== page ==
Uji ‘I Wish’ Kukai – Hanami – Ginko

At last, after coronavirus cancellations and a rain postponement the previous week, a real opportunity to celebrate our new book! 3 April 2021 – Hailstone held a hanami kukai (haiku evaluation meet) in Uji, on a large groundsheet on Nakanoshima Island under some of its still-blossoming cherry trees. Participants read aloud and commented on their favourite 3 haiku from the ‘I Wish‘ anthology (published last December). Afterwards, a ginko (composition stroll) was held on the north bank of the river, visiting Uji Shrine, the Heian Period Ujikami Shrine, and the rocky approach to Koshoji Temple.

Kukai Winning Haiku (3 votes):

…… Like a Kabuki actor
…… an old persimmon tree
…… posing alone
……………. Hitomi Suzuki

Runner-up (2 votes):

…… This colour
…… squeezed from sky and earth,
…… a tinted leaf falls
……………. Miki Kotera

Congratulations to both poets. Your haiku were selected as favourites from a field of 218 in the book!

That very week, Masahiro Nakagawa had sent in this haiku:

…… ‘I Wish’ —
…… I finish reading it
…… as cherry petals fall

The cover of the book, by Richard Steiner, also portrays streaming cherry petals. Now, here we were celebrating its publication and enjoyment on the last possible day for a hanami this year.

…… Lips get eloquent
…… at the outdoor haiku gathering …
…… wandering cherry petals
……………. Akihiko Hayashi

………………………….. Mistletoe
………………………….. on a blooming cherry —
………………………….. a wish to be transformed?
………………………………………… Kyoko Norma Nozaki

…… Through cherry blossoms
…… blushes of sunlight visit
…… our picnic lunch
……………. Akira Kibi

………………………….. “One more night”
………………………….. whispered to the station cherry –-
………………………….. rainclouds in the west
………………………………………… Tito

Snow Kukai

The Snow Kukai event held on March 8th turned out to be a very pleasurable afternoon. 14 poets gathered in the gorgeous pond-side setting of Shusuitei villa in Kyoto Gyoen to share and discuss snow-themed haiku submitted by no less than 24 different people.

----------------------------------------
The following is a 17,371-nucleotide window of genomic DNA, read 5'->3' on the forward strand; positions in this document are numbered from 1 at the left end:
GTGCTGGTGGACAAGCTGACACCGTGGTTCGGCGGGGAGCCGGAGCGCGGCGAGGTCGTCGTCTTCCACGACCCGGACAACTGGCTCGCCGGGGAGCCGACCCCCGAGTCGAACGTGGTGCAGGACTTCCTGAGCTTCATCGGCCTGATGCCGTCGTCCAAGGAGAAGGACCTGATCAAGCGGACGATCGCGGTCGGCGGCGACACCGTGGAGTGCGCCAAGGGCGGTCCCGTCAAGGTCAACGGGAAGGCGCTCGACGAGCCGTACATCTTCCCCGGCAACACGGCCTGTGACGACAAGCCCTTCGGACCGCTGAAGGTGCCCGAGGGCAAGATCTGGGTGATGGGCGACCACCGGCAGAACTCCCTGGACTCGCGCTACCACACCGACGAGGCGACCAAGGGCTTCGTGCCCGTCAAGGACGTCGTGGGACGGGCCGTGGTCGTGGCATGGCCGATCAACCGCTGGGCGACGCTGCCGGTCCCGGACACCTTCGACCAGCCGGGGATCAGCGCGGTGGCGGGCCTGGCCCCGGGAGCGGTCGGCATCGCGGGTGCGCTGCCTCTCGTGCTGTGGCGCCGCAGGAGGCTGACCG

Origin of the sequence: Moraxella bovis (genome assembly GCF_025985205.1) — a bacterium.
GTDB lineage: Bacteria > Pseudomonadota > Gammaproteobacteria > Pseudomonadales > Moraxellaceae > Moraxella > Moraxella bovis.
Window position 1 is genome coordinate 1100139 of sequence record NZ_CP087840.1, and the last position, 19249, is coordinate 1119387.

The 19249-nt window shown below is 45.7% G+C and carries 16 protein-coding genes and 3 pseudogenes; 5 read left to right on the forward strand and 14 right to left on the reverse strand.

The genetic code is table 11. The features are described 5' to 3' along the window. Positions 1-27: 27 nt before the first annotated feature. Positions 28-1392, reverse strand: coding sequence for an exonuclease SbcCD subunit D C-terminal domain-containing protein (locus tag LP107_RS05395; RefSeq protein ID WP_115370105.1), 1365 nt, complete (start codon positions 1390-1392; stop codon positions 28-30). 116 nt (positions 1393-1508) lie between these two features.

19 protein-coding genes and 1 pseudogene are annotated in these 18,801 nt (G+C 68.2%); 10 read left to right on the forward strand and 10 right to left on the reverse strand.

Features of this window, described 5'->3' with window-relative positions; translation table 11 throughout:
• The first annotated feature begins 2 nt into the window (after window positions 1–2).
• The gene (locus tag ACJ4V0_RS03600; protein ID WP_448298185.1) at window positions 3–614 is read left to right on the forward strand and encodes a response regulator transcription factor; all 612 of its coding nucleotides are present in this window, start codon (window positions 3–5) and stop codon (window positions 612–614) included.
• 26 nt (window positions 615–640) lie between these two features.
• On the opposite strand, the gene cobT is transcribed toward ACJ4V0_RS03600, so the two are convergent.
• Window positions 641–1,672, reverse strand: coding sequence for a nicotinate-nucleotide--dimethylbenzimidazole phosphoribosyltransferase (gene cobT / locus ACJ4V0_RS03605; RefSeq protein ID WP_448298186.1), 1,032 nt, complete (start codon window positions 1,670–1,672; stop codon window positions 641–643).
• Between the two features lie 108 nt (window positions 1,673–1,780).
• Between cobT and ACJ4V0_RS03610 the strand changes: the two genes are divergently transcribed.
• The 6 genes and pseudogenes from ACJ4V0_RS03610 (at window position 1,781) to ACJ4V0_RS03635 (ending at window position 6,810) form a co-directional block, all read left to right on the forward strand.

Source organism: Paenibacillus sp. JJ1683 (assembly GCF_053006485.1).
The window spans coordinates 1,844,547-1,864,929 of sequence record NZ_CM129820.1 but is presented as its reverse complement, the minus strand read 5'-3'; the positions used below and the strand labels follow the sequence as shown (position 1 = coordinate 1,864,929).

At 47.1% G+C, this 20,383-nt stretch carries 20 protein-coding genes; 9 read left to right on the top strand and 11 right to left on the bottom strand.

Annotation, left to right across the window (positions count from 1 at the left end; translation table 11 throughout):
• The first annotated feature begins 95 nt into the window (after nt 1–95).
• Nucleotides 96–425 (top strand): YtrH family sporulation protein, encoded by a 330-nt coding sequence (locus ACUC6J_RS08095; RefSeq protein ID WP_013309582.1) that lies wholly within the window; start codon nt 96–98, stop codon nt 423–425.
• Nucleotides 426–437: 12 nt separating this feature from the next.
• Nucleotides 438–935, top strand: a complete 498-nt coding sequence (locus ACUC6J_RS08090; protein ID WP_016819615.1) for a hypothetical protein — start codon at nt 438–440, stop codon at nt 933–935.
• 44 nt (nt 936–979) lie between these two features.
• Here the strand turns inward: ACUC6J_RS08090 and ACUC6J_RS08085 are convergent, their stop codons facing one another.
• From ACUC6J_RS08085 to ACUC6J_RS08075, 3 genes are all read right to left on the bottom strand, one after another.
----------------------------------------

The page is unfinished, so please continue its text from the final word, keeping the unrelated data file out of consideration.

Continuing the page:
David McCullough won first prize for his snow haiku. With 8 votes, it proved the most popular of those entered:

snow falls softly
onto the river —
last train passing by

Runners-up, both with 6 votes, were:

endless snow… …………………………………… Excavated remains —
I break the froth ……………………………….. into the postholes,
in a cup of cappuccino ………………………. snowflakes
….. (Yaeno Azuchi) …………………………………… (Keiko Yurugi)

Next, two poems that received 5 votes:

daybreak… …………………………………………. In the freezing rain
the muffled sound ……………………………… an old man living alone
of a raging snowstorm ………………………. picking peach blossoms
….. (Duro Jaiye) …………………………………………. (Yoshiharu Kondo)

And 3-pointers:

silky snow ………………………………………….. Lunchtime strollers
left on old tree — ………………………………. squint into the sun’s glare —
the clouds begin to break …………………. first snow flurries
….. (Akihiko Hayashi) ………………………………. (Jun Tsutsumi)

a morning of the cottage
everything with snow —
a straight track by a tiny hare
….. (Teruko Yamamoto)

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Poems that got 2 votes were:

oh no ……………………………………………………. snow vanishes…
snow in the deck-chair again ………………. as though an hour ago
insisting it’s winter ………………………………. never existed …..
….. (Ann Mari Urwald) ……………………………….. (Branko Manojlovic)

Twilight Venus
over the mowed garden —
the first snow
….. (Kiyoko Ogawa)

Poems with 1 vote were by: William Sorlien, Tito, Hisashi Miyazaki, Hiroko Nakakubo, Ursula Maierl, Kyoko Nozaki, and Eiko Mori. Alas, we didn’t have enough time to talk about these.

The event was well organized by Yaeno Azuchi and Tomiko Nakayama. Tito introduced the kukai, using snow haiku by Shiki, Meisetsu and Issa, and later gave the prize, a handmade Indian book for writing haiku. Branko Manojlovic debuted as discussion coordinator. He came up with the following haiku written during a tea break:

Still pond
touched by sunlight —
sharing snow haiku